How are laws passed in California

This California law could fundamentally change the relationship between technology companies and consumers

With a data protection law passed in a very short time, the "Golden State" has set clear limits to data collection on the Internet. The American technology companies had tried everything to prevent such a law.

The most populous American state, California, passed a new data protection law last week that could fundamentally change the relationship between technology companies and consumers. The nearly 40 million citizens of California will in future be able to ask companies to find out what personal data is collected about them, what it is used for and whether it is reselling or sharing it with third parties. In addition, consumers can oblige companies not to sell or share their information anymore or to delete it completely.

Effects for all industries

The new law protects minors even more: parents must first give their consent before a website or smartphone application aimed at children can collect their user data. As part of the data scandal on Facebook, a broad social discussion had flared up in the USA in recent months about how children and young people need to be particularly protected on the Internet.

In addition, the new law also creates the basis for customers to sue a company if it does not adequately protect their data from cyber criminals. This provision is a response to data thefts that have become prominent, such as those of the retailer Target or the credit reporting agency Equifax, where the credit card and social security details of millions of Americans were stolen.

According to observers, the law is not quite as far-reaching as the new European data protection law, which came into force at the end of May. In the US, however, it is the most restrictive yet, both at the state and state levels. The new set of rules has major implications for technology companies such as Google, Facebook or Twitter, who offer their services free of charge and, in return, collect and evaluate their users' data and allow third parties to use them. But it is likely to affect countless other industries as well, because almost every company active on the Internet these days collects data about their customers.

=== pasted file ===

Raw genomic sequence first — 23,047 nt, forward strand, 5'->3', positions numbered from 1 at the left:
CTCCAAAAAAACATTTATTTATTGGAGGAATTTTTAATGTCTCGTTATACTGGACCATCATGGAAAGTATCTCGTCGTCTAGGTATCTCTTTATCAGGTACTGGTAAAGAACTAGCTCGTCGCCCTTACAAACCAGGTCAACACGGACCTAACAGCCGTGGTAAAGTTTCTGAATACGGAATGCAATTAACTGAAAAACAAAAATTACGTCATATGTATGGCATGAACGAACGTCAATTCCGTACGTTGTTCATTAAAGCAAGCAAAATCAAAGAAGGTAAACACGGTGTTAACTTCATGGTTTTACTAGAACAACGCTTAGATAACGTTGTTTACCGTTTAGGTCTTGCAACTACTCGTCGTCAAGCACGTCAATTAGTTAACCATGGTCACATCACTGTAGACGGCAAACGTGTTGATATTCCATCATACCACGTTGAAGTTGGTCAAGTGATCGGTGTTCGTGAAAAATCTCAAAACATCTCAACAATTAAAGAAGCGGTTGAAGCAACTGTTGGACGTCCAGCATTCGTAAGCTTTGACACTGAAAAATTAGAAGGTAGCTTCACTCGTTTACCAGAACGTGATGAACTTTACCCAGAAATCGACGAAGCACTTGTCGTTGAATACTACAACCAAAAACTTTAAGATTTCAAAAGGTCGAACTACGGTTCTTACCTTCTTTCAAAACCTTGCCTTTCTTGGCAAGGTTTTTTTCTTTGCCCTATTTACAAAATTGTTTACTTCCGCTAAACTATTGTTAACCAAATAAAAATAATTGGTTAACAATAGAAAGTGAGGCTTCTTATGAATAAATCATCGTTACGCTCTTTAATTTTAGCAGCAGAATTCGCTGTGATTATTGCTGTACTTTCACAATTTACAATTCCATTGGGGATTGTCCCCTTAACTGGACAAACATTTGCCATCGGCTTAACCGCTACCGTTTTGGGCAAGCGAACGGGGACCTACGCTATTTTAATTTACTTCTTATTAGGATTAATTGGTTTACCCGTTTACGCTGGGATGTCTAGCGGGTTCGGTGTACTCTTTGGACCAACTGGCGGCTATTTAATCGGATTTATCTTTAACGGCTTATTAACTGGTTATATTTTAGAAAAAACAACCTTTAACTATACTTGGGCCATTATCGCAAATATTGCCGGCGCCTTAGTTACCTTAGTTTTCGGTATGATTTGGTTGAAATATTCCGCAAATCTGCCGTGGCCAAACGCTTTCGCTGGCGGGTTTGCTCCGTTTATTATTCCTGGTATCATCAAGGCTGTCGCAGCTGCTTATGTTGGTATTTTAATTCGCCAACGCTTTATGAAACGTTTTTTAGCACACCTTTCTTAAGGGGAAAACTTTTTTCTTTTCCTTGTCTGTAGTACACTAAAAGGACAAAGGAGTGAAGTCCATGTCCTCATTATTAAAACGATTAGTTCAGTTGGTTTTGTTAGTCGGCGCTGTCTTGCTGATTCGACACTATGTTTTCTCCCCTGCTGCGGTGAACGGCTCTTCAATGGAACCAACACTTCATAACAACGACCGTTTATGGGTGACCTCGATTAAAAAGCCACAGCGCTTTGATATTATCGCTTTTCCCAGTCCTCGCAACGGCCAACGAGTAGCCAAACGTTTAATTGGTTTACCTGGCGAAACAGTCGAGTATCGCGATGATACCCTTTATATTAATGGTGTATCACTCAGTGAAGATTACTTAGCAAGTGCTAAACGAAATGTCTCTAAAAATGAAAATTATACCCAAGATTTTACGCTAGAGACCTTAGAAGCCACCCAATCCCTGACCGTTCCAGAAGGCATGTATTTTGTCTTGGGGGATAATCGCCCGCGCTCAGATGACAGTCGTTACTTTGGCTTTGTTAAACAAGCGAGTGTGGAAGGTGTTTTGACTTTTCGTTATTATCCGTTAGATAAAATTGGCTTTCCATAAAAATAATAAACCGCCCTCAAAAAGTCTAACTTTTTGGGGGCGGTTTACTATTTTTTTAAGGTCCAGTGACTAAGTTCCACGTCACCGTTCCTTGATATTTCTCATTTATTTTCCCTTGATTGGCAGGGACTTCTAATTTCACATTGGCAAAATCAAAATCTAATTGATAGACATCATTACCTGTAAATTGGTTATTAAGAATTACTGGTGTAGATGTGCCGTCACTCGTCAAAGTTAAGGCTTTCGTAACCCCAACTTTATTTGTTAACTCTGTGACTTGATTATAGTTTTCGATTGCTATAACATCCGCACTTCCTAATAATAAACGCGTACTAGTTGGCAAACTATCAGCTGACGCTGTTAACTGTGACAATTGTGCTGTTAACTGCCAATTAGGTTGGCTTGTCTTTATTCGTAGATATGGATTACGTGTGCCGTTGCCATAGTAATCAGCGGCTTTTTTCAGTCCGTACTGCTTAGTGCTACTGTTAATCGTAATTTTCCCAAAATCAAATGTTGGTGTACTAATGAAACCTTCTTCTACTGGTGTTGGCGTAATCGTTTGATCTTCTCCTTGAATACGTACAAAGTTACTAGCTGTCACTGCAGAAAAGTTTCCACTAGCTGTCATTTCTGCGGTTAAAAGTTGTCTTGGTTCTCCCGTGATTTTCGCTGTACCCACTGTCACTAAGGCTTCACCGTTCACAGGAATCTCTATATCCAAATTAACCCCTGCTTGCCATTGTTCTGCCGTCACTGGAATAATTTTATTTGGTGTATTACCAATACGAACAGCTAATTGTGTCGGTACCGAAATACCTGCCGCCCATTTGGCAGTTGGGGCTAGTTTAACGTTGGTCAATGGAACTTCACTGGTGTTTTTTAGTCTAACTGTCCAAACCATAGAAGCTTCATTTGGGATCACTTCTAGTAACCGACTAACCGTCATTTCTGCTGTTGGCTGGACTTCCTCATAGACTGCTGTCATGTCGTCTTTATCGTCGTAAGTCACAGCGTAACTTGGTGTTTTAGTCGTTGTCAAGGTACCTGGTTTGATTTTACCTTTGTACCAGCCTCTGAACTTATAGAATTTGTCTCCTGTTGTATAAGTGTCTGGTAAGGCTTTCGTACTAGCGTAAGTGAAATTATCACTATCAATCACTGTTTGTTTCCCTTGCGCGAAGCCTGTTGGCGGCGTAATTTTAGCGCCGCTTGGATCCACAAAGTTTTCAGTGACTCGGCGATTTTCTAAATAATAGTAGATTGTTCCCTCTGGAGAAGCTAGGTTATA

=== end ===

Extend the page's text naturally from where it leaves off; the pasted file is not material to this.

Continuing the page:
The California News Publishers Association said the law was so vague that it could be used by a researcher to prevent an article from appearing online. Other critics say the law will spark a flurry of lawsuits.

More than 600,000 signatures

At a speed that is hardly known from legislators, the bill was whipped through both chambers of parliament within six days. Without a single dissenting vote, it passed the upper and lower houses on Thursday and landed on Governor Jerry Brown's desk, who signed it on the same day. There are good reasons for this sprint: On the same day, a deadline expired until which referendums can be withdrawn, on which California voters are to vote on November 6th. In the past few months, the initiators of the referendum had collected 629,000 signatures from Californians for such a referendum. After the latest data protection scandals, especially on Facebook, citizens were apparently no longer willing to wait until the legislature would take action. Critics keep claiming that Sacramento is firmly in the hands of Silicon Valley.

The presentation of the referendum was similar to the law that has now been passed, but it is more difficult to make changes to a set of rules adopted by referendum than to one initiated by parliament. The authors of the referendum had announced that it would withdraw if Governor Brown signed a new data protection law by the deadline.

The new law still has some weaknesses and ambiguities, even one of the authors admitted. But it helps to promote data protection for consumers and positions California “at the forefront” on this topic.

Protests by tech companies

However, the law is not due to come into force until January 1, 2020 - plenty of time for the big technology companies to do everything they can to relax the current set of rules. With a view to the referendum that was actually planned for November, they had already hit a heavy heap: Tech giants such as Amazon, Uber, Google and Microsoft, as well as leading telecommunications providers, each have tens of thousands, sometimes hundreds of thousands of dollars to the specially created, boldly named “Committee to Protect Californian Jobs »Donated that railed against the original. Facebook was initially also one of the donors, but had distanced itself from the committee in the wake of the Cambridge Analytica scandal.

It is noteworthy that the technology companies and their lobbyists failed to get a single MP to speak out against the new law. In their home port of California, of all places, the tech companies now have to deal with restrictive data protection guidelines. Perhaps they simply did not expect that a parliament would for once put a law in motion within days.